Arbortech TURBOPlane - Review
We were impressed with Arbortech way, way back when we first saw their AS160 AllSaw at a tradeshow in May of 07. Then we got a chance to test some of their woodworking tools out and loved those too. The Mini Grinder and Power Chisel, still now, are tools that we feel we've only scratched the surface of their potential. Recently we were contacted by the company again, this time to take a look at their new TURBOPlane. What is the TURBOPlane you ask? Read on...
The TURBOPlane is a grinder disc that is designed to plane the wood off rather than aggressively sand it off (which is all a traditional grinder pad does). This planing action allows for a tremendous rate of material removal, a smoother finished surface, and less dust. The accessory is also shaped so that it can be easily used a create a concave surface, like a sculpted bowl or something. Maybe a wooden hat, if you're into that sort of thing.
Because of our long-standing love affair with the angle grinder (we think it's the most versatile tool on the market), we were predisposed to love this item. And no surprise, we did. Anything that adds a dimension to the angle grinder is a big positive for us, but this is a serious item. Even if we didn't have a grinder fetish, we'd be into it.
The above image is what the TURBOPlane can do to a piece of Mahogany in about 2.5 seconds. Yeah, no kidding. Then once we moved on to a 2x8, all bets were off (see below image). The grinder was the teacher and the wood was the student. Total domination.
The planing blades make the disc move and jerk in a manner that's different from a standard grinding disc, so it takes a little getting used to, but once that happened, we felt we had total control over the tool and could either take off just a skim or dig into a chunk depending on what we wanted.
This thing would be good for obviously the wood sculptor, but the carpenter as well. Because it creates less dust than a grinder, it would be good for all of those 'skimming' and 'flattening' tasks that people do on crooked and twisted studs. Also ideal for any kind of curved work or rough rounding.
The blades can be sharpened when they get dull, which is a good thing seeing as the cost of the TURBOPlane is $139. Sounds like a big number, but this thing is quality and if you're serious about your grinders and their capabilities, it's probably worth it.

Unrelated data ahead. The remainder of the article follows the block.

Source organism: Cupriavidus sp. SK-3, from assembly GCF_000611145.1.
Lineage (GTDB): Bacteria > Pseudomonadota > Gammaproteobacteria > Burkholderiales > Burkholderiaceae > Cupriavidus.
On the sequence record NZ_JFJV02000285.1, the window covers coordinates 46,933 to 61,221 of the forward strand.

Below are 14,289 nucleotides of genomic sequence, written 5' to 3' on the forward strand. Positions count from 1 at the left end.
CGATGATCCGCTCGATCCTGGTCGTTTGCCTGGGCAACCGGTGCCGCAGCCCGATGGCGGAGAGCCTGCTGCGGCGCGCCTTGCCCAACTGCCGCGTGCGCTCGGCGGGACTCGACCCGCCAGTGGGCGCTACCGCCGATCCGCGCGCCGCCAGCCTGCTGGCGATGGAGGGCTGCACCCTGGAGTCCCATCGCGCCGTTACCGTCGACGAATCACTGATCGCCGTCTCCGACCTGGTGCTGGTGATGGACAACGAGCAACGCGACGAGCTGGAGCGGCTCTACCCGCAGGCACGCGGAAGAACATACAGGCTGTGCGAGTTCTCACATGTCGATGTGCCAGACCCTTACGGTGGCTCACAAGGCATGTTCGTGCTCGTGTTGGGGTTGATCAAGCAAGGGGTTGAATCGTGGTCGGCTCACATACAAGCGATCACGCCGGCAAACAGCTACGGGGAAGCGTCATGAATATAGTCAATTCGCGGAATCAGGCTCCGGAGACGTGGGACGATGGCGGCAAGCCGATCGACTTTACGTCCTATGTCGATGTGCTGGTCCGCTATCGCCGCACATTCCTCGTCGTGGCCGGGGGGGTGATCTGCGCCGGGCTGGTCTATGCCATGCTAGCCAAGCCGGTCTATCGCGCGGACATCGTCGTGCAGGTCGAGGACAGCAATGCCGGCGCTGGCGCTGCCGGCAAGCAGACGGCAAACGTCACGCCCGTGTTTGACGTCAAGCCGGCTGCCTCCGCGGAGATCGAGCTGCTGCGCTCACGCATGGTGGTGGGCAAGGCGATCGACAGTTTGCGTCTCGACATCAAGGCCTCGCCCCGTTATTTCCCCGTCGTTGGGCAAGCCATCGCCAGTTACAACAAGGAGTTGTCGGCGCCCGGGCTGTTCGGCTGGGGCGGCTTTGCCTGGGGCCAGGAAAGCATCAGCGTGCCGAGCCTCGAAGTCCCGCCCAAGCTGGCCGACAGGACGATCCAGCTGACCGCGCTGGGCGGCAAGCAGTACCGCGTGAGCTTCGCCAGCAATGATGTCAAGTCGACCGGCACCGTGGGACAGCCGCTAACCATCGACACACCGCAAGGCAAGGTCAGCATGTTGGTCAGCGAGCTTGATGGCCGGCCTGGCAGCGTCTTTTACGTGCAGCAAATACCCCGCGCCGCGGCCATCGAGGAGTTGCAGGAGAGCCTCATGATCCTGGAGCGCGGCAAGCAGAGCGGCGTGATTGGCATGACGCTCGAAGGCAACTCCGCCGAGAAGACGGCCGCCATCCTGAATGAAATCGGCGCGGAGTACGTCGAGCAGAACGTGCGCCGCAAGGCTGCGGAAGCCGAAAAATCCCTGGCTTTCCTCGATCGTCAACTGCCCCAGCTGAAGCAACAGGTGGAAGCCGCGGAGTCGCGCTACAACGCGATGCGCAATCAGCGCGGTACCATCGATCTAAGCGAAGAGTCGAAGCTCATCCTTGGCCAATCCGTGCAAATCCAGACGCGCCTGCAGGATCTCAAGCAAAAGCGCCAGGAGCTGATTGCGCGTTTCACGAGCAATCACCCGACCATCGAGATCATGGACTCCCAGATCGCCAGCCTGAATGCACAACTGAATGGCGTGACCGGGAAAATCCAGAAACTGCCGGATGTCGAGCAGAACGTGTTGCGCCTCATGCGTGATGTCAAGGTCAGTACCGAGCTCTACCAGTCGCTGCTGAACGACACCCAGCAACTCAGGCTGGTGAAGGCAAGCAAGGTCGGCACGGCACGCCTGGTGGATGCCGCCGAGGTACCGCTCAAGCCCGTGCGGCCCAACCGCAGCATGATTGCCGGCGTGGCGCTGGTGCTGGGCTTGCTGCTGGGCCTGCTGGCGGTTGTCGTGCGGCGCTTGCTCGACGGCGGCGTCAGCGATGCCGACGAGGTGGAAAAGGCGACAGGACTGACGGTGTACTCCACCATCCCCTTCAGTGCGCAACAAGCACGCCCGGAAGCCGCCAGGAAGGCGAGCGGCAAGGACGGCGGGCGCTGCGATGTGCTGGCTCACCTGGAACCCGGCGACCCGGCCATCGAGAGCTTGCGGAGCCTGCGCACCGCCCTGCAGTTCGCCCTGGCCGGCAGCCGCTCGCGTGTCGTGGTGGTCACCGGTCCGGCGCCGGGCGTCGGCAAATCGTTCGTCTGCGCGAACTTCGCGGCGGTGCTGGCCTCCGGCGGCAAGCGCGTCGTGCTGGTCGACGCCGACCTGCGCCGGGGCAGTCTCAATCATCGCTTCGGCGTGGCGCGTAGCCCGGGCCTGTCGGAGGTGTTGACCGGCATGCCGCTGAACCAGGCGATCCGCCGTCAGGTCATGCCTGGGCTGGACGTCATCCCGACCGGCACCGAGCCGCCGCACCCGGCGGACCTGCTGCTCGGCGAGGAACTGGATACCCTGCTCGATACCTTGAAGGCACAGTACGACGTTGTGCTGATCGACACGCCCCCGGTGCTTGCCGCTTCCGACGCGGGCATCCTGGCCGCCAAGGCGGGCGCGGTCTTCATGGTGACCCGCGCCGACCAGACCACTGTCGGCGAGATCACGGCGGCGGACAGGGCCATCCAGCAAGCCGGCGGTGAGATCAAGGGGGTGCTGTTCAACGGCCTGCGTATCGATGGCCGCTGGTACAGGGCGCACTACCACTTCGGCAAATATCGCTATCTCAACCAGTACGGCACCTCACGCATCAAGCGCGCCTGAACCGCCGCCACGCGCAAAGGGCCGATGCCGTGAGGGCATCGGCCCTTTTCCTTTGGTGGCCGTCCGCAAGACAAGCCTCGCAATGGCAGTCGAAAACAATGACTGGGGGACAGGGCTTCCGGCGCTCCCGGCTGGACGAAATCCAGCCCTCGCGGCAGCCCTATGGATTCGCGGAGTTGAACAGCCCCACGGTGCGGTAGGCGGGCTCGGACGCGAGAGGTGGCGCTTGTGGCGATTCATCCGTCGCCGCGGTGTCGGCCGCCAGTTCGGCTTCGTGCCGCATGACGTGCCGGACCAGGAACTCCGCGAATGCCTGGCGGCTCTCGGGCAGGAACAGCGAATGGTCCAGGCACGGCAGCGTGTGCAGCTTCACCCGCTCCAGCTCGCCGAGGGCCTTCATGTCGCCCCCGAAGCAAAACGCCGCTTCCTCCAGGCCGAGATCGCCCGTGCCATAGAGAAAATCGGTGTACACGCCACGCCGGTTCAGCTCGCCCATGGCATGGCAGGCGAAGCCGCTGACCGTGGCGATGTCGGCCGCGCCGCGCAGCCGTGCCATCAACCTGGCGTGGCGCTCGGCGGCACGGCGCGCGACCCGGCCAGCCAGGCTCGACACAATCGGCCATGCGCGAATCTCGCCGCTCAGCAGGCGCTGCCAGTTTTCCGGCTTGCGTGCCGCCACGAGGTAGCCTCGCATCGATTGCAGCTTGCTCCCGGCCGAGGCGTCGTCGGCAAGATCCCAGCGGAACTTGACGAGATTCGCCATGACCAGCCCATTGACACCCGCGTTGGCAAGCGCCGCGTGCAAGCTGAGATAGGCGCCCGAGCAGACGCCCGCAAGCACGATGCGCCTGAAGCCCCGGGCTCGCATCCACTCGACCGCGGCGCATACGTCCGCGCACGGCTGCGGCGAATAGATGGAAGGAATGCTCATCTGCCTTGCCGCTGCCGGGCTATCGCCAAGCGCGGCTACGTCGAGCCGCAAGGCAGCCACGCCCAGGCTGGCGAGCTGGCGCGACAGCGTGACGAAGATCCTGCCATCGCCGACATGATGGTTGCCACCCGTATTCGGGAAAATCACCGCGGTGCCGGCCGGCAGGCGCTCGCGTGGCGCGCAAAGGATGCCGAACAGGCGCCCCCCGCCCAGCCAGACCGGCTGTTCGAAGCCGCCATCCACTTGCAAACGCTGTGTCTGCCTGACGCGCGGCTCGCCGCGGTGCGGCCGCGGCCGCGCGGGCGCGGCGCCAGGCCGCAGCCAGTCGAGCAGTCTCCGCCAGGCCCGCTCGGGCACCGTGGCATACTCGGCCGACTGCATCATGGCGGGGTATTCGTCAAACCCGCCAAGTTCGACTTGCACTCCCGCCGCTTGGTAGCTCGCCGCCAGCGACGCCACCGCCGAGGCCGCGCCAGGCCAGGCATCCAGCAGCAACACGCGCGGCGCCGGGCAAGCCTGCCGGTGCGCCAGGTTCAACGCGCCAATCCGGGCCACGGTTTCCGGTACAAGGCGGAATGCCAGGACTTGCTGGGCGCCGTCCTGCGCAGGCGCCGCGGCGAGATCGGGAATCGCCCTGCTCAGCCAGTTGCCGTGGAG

UPDATE REGARDING SAFETY
Ok, so like I said, we have a grinder thing around here and because of that we have a lot of grinders. Because grinders are so versatile, each one has taken on a particular task. The Fein is for our heavy metal working, the Bosch is the one we use for masonry, and the Makita is our designated wood grinder. Our other ones just fill in wherever. Each one is outfitted the way we like for the particular task...the guard is at a certain position, the side handle is either on or off, and the tool case is loaded with the accessories for the job at hand.
We tested the TURBOPlane out on a few of the grinders and at the end of the day, we put it on the Makita. Because it's our wood grinder, it doesn't have a guard and it doesn't have a side handle. That just happened to be the tool the item was on when we photographed it. This is a pretty savage accessory, spinning planer blades and all, so we don't recommend using it without the standard grinder safety equipment.
Arbortech saw the review and (rightly so) was like, "whoa, dude! Seriously, you gotta put a guard on that mutha! (we're paraphrasing here). They also passed on some additional safety information as follows:
For safety reasons we recommend a metal guide is fitted; a side handle fitted (for control) and a guard that can be rotated 45º. We recommend setting the blade up so that it is proud of the guard i.e. so that I can lay it completely flat and plane the wood. This can be achieved by using spacers (which can be an extra spindle nut) under the blade. Most grinders are fine for this though we have found a couple with spindles too long or too short. We have in some instances found it easier to simply grind the guard back a little to expose the cutting face of the blade.
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Posted by Doug Mahoney at December 18, 2012 7:49 AM